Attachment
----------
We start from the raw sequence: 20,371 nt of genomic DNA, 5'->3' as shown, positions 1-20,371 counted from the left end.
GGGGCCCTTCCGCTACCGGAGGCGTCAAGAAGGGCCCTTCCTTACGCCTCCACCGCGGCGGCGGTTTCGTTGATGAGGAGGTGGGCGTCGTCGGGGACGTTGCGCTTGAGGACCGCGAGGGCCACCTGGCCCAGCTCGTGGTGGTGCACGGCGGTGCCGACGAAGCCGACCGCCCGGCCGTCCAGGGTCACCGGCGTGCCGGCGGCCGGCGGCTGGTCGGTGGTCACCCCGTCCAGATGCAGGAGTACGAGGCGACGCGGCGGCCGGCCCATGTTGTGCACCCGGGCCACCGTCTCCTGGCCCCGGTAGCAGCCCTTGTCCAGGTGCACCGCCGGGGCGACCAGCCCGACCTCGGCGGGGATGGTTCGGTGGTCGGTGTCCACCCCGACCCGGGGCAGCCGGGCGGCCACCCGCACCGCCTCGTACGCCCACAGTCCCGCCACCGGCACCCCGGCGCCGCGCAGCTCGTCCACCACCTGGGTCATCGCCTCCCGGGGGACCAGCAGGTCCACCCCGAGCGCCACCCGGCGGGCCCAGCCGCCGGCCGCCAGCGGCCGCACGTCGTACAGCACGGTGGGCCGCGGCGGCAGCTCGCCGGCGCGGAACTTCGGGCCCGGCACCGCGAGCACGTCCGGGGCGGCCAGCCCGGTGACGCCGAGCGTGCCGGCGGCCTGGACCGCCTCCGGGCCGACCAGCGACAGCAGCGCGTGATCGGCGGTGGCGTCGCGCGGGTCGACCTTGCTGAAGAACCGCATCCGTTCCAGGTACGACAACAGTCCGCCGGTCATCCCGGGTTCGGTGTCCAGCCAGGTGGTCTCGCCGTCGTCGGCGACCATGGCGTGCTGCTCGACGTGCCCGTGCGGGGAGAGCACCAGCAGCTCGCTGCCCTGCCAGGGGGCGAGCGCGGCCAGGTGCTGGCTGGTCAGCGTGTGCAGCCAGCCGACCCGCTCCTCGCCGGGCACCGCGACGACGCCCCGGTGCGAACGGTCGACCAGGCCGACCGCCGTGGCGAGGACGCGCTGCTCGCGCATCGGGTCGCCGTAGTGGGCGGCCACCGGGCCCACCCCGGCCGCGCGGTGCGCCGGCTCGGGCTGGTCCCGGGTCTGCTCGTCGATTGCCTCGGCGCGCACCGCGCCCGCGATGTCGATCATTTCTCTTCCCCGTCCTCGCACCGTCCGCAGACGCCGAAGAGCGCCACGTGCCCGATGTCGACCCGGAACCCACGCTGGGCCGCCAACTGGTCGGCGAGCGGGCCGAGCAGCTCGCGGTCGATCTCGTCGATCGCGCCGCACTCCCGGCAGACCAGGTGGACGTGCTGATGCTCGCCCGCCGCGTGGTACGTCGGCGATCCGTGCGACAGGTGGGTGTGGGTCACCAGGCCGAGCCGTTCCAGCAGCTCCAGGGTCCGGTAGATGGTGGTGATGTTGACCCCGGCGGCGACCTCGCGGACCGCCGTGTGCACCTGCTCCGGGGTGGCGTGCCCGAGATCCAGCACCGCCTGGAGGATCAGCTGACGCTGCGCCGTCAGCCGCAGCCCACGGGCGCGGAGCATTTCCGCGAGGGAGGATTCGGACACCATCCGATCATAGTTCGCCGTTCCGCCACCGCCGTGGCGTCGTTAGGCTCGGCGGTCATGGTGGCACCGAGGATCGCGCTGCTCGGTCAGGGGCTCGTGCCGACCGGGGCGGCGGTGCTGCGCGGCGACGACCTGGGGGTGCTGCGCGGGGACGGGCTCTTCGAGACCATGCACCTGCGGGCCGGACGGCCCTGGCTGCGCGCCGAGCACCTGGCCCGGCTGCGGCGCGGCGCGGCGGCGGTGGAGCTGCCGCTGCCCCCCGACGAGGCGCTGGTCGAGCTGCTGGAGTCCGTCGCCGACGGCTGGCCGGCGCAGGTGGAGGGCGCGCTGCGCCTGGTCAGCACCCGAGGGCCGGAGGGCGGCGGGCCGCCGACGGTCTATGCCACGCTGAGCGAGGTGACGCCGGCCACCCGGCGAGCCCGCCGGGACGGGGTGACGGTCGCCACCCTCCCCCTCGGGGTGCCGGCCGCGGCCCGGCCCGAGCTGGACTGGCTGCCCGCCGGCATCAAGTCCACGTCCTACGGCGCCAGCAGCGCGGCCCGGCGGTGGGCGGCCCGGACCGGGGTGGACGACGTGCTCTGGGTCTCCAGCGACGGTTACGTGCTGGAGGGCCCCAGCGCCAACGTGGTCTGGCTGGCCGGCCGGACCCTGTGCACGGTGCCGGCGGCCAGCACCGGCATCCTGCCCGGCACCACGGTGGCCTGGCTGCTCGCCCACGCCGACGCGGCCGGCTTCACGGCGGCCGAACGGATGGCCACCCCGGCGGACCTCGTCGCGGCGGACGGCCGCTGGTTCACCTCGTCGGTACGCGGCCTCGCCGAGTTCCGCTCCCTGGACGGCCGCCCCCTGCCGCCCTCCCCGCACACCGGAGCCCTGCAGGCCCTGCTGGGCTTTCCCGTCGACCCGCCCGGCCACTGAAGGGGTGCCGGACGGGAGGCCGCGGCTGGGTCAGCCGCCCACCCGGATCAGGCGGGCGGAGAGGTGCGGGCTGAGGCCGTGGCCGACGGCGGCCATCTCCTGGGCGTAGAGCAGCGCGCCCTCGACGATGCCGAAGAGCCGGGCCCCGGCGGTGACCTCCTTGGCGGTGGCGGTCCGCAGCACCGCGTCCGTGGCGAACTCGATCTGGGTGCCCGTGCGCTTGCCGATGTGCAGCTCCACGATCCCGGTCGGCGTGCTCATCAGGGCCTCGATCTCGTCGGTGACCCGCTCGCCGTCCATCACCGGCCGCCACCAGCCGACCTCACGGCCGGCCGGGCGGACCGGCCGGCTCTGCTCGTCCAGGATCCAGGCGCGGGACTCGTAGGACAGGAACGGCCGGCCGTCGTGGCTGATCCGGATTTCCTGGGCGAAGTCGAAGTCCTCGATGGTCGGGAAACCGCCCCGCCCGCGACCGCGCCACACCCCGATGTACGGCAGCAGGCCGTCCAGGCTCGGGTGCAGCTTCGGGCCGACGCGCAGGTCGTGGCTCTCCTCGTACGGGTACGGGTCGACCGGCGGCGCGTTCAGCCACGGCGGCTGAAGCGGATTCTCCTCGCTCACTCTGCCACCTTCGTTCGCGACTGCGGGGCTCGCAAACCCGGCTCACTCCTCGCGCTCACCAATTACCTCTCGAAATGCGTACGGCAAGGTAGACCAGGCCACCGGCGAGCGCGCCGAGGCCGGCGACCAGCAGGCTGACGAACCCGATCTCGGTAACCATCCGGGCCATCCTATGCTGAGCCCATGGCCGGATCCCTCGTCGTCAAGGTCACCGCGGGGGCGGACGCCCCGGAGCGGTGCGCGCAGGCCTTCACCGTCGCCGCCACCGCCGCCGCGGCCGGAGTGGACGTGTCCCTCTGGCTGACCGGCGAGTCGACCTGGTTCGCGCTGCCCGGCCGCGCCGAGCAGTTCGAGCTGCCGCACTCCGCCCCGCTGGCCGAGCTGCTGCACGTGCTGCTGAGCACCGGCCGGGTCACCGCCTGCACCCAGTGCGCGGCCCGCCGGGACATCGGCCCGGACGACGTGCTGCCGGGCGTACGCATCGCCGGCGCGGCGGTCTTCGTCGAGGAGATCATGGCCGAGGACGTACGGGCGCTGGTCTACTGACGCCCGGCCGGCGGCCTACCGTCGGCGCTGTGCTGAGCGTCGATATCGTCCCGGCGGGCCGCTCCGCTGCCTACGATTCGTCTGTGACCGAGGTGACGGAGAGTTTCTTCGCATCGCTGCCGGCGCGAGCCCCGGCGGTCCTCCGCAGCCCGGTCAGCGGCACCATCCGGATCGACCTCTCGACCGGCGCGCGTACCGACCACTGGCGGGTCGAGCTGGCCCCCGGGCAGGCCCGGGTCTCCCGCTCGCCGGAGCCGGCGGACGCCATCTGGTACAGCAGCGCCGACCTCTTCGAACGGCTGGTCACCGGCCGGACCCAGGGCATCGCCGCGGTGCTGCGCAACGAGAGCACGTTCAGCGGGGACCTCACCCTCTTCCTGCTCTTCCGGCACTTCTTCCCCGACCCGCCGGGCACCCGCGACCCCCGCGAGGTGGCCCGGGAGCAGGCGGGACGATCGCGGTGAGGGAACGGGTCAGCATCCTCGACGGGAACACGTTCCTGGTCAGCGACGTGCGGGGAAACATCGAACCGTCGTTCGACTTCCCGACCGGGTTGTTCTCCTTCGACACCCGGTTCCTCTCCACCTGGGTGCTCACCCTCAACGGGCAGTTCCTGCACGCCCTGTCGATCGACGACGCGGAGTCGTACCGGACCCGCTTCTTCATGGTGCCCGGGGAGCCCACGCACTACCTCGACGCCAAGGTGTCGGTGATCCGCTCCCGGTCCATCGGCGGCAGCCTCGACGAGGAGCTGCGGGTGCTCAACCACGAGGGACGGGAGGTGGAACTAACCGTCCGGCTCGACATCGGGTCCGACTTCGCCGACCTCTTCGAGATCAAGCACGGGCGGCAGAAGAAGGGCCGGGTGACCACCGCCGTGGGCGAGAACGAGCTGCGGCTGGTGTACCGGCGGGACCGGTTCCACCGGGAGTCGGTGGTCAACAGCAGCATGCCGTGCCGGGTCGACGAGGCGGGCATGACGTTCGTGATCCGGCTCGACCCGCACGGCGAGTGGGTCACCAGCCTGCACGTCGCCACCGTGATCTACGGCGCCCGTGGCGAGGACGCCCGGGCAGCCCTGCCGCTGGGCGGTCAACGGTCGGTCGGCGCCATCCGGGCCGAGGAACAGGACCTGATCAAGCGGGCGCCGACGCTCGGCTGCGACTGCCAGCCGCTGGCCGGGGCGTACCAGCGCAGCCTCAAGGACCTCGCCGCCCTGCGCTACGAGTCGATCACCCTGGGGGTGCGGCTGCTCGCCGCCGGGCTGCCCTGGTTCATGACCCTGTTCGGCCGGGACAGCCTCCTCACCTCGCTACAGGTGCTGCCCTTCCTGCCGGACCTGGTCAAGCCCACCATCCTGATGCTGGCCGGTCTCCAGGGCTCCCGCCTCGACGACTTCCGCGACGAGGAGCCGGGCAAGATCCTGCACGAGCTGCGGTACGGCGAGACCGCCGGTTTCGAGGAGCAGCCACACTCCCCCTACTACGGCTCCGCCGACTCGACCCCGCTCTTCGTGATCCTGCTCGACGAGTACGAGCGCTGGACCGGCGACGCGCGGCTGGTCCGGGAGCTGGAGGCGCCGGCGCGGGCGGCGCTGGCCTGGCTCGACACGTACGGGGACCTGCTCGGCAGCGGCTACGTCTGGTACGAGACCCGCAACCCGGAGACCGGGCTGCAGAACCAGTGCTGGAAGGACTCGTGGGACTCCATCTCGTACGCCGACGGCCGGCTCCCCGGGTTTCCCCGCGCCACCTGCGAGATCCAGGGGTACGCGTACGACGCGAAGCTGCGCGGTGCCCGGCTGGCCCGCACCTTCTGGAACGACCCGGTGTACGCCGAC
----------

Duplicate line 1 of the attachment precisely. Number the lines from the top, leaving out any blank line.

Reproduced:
We start from the raw sequence: 20,371 nt of genomic DNA, 5'->3' as shown, positions 1-20,371 counted from the left end.